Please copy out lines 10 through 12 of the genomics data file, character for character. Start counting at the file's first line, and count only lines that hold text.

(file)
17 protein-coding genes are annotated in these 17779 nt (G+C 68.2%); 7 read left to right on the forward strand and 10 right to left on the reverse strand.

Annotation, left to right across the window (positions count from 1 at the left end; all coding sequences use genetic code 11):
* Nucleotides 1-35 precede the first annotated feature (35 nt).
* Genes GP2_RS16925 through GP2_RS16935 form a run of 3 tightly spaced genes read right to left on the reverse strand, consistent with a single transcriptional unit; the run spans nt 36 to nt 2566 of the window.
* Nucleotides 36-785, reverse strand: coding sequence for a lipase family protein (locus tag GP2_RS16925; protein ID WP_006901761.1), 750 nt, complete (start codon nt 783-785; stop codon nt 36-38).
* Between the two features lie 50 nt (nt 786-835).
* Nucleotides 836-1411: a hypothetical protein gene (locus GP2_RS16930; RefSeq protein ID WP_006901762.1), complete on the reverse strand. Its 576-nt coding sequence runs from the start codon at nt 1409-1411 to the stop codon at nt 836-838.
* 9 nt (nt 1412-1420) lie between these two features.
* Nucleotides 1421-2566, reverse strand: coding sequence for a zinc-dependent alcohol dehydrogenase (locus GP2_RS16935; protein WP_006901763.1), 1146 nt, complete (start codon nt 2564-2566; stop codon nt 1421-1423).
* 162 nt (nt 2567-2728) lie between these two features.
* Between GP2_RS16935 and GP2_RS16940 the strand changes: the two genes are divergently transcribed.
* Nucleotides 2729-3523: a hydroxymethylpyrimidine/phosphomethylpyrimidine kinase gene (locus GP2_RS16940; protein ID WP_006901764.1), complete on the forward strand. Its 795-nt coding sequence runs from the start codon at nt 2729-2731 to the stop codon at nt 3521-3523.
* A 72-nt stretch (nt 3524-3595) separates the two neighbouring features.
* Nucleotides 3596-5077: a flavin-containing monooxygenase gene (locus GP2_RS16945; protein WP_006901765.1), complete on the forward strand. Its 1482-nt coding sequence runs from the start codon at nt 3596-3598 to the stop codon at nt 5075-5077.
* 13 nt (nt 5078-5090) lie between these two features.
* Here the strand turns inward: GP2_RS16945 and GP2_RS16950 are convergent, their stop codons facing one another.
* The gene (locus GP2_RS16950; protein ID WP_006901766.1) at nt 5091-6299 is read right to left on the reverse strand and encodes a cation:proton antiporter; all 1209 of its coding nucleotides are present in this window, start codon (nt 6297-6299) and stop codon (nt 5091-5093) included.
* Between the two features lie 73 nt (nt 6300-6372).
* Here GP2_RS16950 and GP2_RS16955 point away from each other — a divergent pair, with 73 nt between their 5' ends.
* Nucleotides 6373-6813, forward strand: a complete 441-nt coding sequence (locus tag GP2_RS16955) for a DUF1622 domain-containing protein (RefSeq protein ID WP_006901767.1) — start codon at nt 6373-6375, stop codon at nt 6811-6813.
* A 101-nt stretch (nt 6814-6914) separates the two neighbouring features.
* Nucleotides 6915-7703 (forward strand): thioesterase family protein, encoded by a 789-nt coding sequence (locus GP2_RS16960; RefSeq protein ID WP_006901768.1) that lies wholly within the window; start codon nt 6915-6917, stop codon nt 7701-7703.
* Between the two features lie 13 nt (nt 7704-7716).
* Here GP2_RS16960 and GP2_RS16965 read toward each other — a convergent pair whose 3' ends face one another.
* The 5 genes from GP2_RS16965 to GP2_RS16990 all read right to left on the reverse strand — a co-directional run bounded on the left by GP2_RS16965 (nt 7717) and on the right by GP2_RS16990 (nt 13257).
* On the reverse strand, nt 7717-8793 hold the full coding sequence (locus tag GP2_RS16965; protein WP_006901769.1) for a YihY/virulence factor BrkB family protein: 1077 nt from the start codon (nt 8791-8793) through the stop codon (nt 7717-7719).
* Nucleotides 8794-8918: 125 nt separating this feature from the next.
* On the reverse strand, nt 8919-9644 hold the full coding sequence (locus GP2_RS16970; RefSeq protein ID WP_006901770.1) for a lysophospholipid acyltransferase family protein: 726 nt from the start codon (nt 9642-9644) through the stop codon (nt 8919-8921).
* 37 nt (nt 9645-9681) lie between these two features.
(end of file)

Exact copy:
* 162 nt (nt 2567-2728) lie between these two features.
* Between GP2_RS16935 and GP2_RS16940 the strand changes: the two genes are divergently transcribed.
* Nucleotides 2729-3523: a hydroxymethylpyrimidine/phosphomethylpyrimidine kinase gene (locus GP2_RS16940; protein ID WP_006901764.1), complete on the forward strand. Its 795-nt coding sequence runs from the start codon at nt 2729-2731 to the stop codon at nt 3521-3523.